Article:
Jonas Gray went pro the day after a torn ACL ended his college career.
Just hours removed from the senior running back's right knee buckling under a Boston College tackle, Gray's Detroit Country Day roots showed. Joe Dumars, Detroit Pistons president and father of Gray's best friend in high school, reached out to the running back's family to offer an introduction to world renowned surgeon James Andrews.
"Joe Dumars is like a godfather to me," Gray said.
Andrews advised Gray that Notre Dame's team doctor Brian Ratigan could perform the surgery to repair the ACL and meniscus damage. Instead, Gray opted for Andrews, having the surgery done in Florida on Nov. 29 under the same medial staff that operated on Washington Redskins running back Tim Hightower and Kansas City Chiefs safety Eric Berry.
Gray returned to campus a week later to begin rehab with trainer Rob Hunt.
When Notre Dame breaks for semester after this weekend, Gray will head home to Detroit and continue his rehab with the Pistons medical staff. Gray is one independent study short of graduation and will complete that requirement at home next semester.
"A few days after surgery I was able to do leg lifts and able to bend my knee," Gray said. "I made a huge stride into the recovery process that I was able to do that. Right now what I'm doing is rehabbing with Rob Hunt and he's doing a great job in making sure that I'm taking big steps every day, not smalls steps."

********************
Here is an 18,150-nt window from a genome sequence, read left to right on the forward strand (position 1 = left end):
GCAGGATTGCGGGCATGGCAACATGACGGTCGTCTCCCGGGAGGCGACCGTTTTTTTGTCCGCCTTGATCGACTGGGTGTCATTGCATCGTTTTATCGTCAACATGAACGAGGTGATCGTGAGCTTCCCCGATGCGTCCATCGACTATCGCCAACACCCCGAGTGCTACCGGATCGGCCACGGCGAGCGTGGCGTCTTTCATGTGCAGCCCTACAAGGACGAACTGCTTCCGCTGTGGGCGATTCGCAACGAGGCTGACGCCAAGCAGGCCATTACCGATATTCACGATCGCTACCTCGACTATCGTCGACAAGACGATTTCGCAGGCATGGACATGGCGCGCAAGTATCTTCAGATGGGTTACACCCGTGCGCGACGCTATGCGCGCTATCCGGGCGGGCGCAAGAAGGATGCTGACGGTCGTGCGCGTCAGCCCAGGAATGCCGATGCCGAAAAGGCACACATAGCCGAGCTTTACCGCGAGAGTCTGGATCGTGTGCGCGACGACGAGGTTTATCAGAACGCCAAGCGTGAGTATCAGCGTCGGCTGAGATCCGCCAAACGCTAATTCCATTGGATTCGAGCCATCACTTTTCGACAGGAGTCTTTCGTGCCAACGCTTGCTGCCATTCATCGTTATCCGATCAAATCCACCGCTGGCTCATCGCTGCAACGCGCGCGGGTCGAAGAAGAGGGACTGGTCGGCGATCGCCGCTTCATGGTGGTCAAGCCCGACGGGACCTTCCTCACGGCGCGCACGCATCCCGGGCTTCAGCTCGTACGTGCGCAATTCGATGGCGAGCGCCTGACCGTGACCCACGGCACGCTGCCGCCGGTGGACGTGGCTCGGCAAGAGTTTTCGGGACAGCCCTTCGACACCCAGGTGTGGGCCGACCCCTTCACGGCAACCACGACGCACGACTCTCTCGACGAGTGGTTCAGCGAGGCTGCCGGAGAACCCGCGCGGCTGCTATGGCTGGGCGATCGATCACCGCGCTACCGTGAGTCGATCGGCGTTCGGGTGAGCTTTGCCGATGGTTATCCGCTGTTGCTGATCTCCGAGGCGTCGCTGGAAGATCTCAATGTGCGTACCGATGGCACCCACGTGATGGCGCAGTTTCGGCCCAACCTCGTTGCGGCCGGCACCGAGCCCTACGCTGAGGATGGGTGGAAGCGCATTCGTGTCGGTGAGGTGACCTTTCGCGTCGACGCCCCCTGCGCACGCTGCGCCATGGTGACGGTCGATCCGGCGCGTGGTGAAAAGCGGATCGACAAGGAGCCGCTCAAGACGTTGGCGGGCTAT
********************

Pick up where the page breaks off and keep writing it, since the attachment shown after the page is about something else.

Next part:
Gray said Andrews' prognosis for recovery was five months for full speed and six months to get back to complete functional strength. Gray is hopeful he'll be able to perform some strength tests for Pro Day, although he won't be ready for the full battery of combine testing.
If healthy, Gray appeared likely to be invited to the NFL scouting combine in Indianapolis.
While it's early, Gray has already shown signs he'll power through his rehab faster than most would expect. In the week after surgery Gray was already able to perform a seated leg lift with weight. It took Dayne Crist nearly a month.
"We're just trying to get it to where I can do it every day," Gray said. "I was able to do the one day but then the next day I was having a tough time doing it. I think the thing that helped me a lot was how strong my legs are in general. I know after the surgery, my quad was totally shot, but I still had a little bit of strength in there."
The path for Gray to make the NFL is long, but so was his wait for playing time at Notre Dame. Before this season Gray had started just once and had never scored a touchdown.
Then he went 79 yards against Pittsburgh to rejuvenate his career and finish the season with 114 carries, 791 yards and 12 touchdowns. That lost fumble against South Florida had been reduced to a footnote by season's end. Gray has similar plans for his torn ACL a few years from now.
"I was given an opportunity this year and didn't look back," Gray said. "I'll continue to work hard until I'm a starting running back in the NFL."